We also looked at how we hope to develop our user community space into an open forum for sharing advocacy through the project's life and even beyond, and how we could perhaps link in to the RSP (Repositories Support Project) to aid the wider dissemination of training and materials.

All in all, a productive and informative discussion.

posted by: Lizzie Dipple (project manager)

Monday, September 20, 2010

New team photo

It seems that the team photo taken at our first project meeting held in July at Queen Mary, University of London wasn't very popular in some quarters. So at lunchtime during our recent project meeting held at the University of Exeter we nipped outside and took a new one.

standing (left to right): Ellie James (Keele), Nicola Cockarill (Plymouth), Ian Tilsed (Exeter), Rachel Proudfoot (Leeds), Sarah Molloy (QMUL), Jill Evans (Exeter)
seated (left to right): Jodie Double (Leeds), Bo Middleton (Leeds), Lizzie Dipple (Symplectic), Richard Jones (Sympletic)

posted by: Lizzie Dipple

Friday, September 17, 2010

Help - I'm in acronym hell ...... CRIS, RIS, or RMS?

Just went to update my recent post - to use 'RMS' (Research Management System) rather than 'RIS' (Research Information System).

Then I had a brief look at various websites ..... which made me think that the wider community (ie JISC/standards/euro-Uni community) has adopted 'CRIS' (Current Research Information System....... why the 'c'?).

I think, since we're often referring to 'Symplectic Elements', 'RMS' makes more sense to me/our project, or perhaps it should be 'Next Generation Publications Database' (Pub DB v2.0)...... I think because I see Symplectic Elements as being a subset of a RIS/CRIS functionality - it currently helps to manage the publications part of 'research information' and not all the other information created, or which needs to be managed at other stages of the research lifecycle.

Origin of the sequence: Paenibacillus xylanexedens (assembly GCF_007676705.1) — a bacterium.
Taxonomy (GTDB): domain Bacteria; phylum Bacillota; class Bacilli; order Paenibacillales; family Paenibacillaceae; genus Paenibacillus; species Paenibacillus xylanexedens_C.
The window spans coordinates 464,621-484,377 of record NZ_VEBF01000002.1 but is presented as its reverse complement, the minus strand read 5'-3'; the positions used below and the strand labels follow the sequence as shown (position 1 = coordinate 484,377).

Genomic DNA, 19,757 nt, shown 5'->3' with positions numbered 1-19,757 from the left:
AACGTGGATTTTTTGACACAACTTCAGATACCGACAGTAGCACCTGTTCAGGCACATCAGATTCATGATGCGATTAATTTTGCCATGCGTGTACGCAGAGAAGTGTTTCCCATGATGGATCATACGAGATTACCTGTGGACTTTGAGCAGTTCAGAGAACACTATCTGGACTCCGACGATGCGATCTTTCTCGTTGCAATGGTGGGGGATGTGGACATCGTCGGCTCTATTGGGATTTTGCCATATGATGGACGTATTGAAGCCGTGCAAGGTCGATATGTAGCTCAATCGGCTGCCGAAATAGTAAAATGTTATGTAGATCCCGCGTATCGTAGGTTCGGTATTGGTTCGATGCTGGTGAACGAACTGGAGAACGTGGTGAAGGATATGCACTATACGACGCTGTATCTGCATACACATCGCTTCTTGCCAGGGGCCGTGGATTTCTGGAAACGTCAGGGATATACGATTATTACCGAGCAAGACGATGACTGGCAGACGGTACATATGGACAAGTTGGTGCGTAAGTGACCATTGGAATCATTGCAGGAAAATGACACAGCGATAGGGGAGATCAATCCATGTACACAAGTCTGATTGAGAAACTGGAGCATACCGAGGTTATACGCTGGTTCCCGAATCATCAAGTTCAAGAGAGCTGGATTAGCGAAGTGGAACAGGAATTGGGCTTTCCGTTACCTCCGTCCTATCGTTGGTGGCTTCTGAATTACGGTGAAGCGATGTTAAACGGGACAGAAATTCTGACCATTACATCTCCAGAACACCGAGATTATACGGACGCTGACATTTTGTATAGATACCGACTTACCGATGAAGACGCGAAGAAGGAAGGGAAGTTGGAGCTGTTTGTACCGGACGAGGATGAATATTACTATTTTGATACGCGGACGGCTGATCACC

Anyway, now I'm thinking of changing every reference on our blogs to 'CRIS' - perhaps we should standardise on that even though 'Current Research Information System' doesn't really fit with Symplectic Elements/Symplectic repository tools.


Bo Middleton (University of Leeds)

Who's following RePosit in cyberspace?

Last week, in the run-up to our project team meeting held on Monday, I took a look at the statistics for visits to the RePosit project blog for our first progress report. Using SeeTheStats (you'll also find the tiny URL link on the right-hand side of the blog at all times), we can see the past month's numbers for how many people came to read this blog, how long they stayed and where they were from. Looking today the totals for the past month are:
  • 390 visits
  • 796 page views
  • 173 absolutely unique visitors
  • 624 unique page views
  • 25% of visits are international
Our grand totals from the point of setting up the blog are 568 visits and 236 absolute unique visitors.

For a project that only got started recently and doesn't yet have tangible outputs to share, that's not bad going. Interestingly, the biggest peak of interest so far was in the last week of August, so I wonder if anyone out there knows what sparked that? My best guess is that in the run-up to the Repository Fringe 2010 event there was extra interest in the subject of projects working in this area.

We welcome comments, so please feel free to interact with the project team via the blog. There are other ways of keeping up with RePosit. We have now got seven followers on Twitter outside our project team, and even the Pecha Kucha presentation written for the Fringe has elicited a following. Please do join the user community space we've set up, which is for all discussions around deposit, using CRIS systems and how we can share knowledge to solve problems together as a community.

posted by: Lizzie Dipple (project manager)

Thursday, September 16, 2010

Reflections on the RePosit Project

I met with JISC Programme Managers yesterday, ie the JISC staff who steer the projects funded under the JISC Grant Funding Call 2/10: Deposit of research outputs and Exposing digital content for education and research. The meeting was a useful reminder of what the RePosit project is all about, and how important it is to remember how other Unis may benefit from our project……….